Heilala Vanilla is hardly a typical company. It has its roots in a Tongan plantation, its headquarters in Tauranga and a market for its fragrant products among the world’s most discerning chefs and retailers.
But while its vanilla’s aroma carries with it a romantic hint of the tropics, Heilala has had to overcome the typical nuts-and-bolts challenges of any fledgling business.
A few years ago, Heilala’s challenge was to find more to do with the beans than merely harvest them and sell them on. It wanted to turn them into high-value products that could be marketed to foodies around the world.
But, as a family operation, it had little scope for research and development (R&D). Unlike large-scale food producers, it couldn’t call on an in-house team of food technologists to devise the processes and protocols it needed.
The business had begun when John Ross, a retired dairy farmer, began doing aid work in Tonga and established a vanilla plantation as a cash crop in the village he was helping. His daughter and son-in-law Jennifer and Garth Boggiss became involved and – as former avocado growers – also saw the potential of a product that can fetch prices as heady as its fragrance: as much as $500 per kilogram.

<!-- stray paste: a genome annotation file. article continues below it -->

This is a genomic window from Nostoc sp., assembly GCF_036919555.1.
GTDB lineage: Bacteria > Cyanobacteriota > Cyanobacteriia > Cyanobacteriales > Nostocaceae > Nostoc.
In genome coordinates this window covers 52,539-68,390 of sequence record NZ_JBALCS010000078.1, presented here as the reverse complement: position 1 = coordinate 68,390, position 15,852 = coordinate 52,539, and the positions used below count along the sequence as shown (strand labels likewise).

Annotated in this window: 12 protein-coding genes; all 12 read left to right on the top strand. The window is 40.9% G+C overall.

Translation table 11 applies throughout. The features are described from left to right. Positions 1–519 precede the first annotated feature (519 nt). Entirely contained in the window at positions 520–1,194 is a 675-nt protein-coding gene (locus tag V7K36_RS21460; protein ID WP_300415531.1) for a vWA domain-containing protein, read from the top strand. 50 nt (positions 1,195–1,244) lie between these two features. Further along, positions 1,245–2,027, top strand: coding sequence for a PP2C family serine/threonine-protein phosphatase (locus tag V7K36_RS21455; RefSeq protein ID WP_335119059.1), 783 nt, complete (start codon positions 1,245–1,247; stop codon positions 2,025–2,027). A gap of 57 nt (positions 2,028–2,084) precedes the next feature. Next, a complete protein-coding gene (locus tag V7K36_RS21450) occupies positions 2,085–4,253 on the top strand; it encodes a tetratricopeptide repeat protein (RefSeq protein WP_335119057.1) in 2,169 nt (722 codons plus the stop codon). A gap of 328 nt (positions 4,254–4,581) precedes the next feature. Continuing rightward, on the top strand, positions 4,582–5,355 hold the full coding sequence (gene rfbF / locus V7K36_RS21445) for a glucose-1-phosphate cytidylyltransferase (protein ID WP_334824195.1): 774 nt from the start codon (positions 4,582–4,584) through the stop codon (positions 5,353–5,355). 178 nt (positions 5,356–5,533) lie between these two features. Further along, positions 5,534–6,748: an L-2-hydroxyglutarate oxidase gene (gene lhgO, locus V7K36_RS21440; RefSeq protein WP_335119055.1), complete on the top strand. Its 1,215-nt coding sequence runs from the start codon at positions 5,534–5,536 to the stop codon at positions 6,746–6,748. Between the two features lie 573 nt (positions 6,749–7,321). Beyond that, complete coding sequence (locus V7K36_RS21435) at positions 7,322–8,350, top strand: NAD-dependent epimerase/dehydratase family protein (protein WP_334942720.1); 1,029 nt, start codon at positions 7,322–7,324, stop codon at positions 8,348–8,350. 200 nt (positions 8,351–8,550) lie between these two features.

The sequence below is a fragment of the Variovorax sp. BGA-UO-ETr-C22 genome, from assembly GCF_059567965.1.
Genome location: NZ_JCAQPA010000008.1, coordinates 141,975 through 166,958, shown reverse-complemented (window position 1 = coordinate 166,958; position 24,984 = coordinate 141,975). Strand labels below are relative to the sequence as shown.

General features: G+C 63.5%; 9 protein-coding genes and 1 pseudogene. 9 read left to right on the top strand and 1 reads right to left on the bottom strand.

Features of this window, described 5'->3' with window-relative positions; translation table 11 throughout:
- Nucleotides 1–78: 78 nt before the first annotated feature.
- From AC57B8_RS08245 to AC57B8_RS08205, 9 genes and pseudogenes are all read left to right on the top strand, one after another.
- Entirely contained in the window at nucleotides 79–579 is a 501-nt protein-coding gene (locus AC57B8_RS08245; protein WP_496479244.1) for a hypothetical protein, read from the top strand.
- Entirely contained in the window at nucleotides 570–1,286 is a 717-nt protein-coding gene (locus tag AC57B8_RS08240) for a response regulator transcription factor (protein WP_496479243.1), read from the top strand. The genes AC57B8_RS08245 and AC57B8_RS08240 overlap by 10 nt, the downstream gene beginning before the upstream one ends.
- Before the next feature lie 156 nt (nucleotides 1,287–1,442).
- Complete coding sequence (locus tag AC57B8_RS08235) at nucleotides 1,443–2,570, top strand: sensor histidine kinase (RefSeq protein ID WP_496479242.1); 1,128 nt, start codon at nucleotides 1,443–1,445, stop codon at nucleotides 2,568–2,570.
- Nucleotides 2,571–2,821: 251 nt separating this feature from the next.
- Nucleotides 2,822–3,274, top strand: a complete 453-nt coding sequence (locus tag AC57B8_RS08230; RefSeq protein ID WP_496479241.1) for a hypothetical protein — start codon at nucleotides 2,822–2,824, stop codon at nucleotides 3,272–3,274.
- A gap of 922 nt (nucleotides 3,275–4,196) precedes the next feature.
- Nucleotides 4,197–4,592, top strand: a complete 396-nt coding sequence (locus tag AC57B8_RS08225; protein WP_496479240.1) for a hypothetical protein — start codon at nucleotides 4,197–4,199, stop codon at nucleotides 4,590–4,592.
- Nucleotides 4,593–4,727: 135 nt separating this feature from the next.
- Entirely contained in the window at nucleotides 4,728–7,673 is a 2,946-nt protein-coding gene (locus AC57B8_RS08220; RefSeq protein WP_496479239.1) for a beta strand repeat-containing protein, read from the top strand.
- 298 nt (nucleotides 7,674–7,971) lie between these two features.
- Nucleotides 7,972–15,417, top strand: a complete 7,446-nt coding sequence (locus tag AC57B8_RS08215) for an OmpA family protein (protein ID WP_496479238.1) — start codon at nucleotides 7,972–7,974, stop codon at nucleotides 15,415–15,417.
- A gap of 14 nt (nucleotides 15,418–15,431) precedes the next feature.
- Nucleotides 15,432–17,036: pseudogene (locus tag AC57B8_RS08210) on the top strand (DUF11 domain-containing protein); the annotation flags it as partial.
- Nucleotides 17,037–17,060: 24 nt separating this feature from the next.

After carefully planting and tending the plants on the island of Vava’u, a supply of beans was established, with villagers employed in the initial processing during which the beans are dipped in hot water, cooled, slowly dried then finally graded.
In Tauranga, Jennifer and Garth Boggiss pondered what might be done with the vanilla. “We started thinking, we’ve actually got to develop a product range here,” says Jennifer. “We’re never going to get anywhere fast just selling vanilla pods because then you’re just like a commodity product.”
It’s worth noting at this point that this is clearly a family with a strong entrepreneurial streak, most famously exhibited by Boggiss’s brother Geoff Ross, who made his name as the man behind 42 Below vodka. Talking to Boggiss, a former accountant who these days looks after Heilala’s marketing, it’s pretty obvious that the company was never going to pass up the opportunity to develop products with its vanilla.
But it was starting from scratch in terms of technology. In the venture’s early days, product experiments were done in the Boggiss kitchen in Tauranga. They couldn’t contemplate having an in-house food technology team. “For a small company to do food tech work, it’s very expensive,” Boggiss says. “Sometimes you don’t get anywhere because you can’t afford to make that investment.”
But then the couple got talking to a local food technologist working for giant kiwifruit marketer Zespri. Helpfully, she knew that Massey University could sometimes do food technology work for small companies more affordably than would otherwise be possible. She recommended an approach to Associate Professor Marie Wong at the university’s Albany campus.
Sure enough, an opportunity was identified for a student to work on a Heilala project as part of her honours-year programme in 2007, establishing a relationship that continues today.